What will our El Niño weather look like in 2016? The answer is chaotic, powerful—and perhaps oddly recognizable.

The comparisons between the ‘97-’98 El Niño and the 2015-16 El Niños has been steadily stacking up for awhile now. The first lookalike comparison that drew attention was ‘97 and 2015, but researchers were still cautious about reading too much in to the comparison. This latest data of sea surface heights from NASA JPL, however, shows even more similarities setting up between right around the beginnings of ‘98 and 2016.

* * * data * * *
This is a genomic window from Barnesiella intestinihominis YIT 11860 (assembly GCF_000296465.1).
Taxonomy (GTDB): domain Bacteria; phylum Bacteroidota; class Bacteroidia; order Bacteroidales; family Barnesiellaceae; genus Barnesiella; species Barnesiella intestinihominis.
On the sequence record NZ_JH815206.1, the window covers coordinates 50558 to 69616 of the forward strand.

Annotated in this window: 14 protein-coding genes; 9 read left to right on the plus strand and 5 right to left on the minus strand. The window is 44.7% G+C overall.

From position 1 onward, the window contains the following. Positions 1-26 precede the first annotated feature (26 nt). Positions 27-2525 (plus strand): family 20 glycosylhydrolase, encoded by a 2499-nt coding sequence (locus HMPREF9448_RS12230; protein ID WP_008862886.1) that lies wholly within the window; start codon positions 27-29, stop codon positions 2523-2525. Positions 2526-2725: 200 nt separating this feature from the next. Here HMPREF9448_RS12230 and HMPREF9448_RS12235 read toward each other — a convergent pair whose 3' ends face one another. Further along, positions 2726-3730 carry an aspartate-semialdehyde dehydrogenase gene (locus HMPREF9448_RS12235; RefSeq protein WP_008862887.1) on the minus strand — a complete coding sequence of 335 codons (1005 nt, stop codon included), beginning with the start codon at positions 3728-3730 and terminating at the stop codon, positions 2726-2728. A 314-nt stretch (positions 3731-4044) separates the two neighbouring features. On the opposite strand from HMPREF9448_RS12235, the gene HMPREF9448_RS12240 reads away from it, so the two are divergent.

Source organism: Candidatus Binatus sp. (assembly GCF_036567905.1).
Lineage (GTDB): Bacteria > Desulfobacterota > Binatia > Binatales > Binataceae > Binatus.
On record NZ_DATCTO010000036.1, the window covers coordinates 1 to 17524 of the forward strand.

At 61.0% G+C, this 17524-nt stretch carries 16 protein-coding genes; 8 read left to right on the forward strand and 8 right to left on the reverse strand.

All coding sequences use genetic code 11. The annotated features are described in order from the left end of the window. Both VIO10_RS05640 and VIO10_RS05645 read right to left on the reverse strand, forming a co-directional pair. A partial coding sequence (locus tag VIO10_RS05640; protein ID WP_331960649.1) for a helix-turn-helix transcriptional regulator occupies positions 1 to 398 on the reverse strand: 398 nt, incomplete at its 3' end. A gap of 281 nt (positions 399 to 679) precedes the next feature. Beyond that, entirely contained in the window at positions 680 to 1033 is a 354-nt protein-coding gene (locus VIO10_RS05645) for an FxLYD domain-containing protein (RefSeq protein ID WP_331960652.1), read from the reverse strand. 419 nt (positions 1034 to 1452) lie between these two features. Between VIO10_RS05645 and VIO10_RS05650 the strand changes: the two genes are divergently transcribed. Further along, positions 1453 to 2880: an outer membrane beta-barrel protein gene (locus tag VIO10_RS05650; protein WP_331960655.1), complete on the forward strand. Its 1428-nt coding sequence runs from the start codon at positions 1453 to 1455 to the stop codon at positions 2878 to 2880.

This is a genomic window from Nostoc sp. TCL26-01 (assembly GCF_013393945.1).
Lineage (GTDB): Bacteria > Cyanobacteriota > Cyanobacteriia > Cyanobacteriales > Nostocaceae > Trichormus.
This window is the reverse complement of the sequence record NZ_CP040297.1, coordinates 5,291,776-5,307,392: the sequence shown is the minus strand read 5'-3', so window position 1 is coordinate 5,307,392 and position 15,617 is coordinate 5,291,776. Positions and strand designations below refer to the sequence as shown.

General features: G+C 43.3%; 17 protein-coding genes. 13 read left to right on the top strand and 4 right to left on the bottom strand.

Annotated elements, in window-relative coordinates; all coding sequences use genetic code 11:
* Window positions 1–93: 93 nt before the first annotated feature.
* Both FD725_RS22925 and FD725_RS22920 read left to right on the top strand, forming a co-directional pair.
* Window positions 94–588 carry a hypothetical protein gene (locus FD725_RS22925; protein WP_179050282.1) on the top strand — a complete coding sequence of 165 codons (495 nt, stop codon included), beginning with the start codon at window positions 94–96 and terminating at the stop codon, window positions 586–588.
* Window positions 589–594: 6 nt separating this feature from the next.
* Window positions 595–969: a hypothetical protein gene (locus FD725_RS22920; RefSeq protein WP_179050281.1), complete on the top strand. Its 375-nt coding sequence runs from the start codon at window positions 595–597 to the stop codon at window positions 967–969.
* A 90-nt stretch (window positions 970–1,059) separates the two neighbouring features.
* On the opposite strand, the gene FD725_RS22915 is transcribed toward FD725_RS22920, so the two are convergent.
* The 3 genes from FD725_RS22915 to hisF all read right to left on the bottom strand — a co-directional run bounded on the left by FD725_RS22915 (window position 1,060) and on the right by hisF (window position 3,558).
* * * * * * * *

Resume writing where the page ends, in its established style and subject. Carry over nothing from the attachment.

This is particularly important because in the 1997-98 El Niño, which the 2015-16 El Niño seems to be mirroring closely, early ‘98 was when we saw the worst and most powerful El Niño weather patterns: intense ice and snow storms, flooding, even some unlikely tornado landings. NASA notes that in addition to the close comparison with eighteen years ago, there’s also no other signs that El Niño has peaked yet—for that, we’ll have to look to 2016, which will most likely look quite a bit like 1998.

Images: NASA/JPL Caltech

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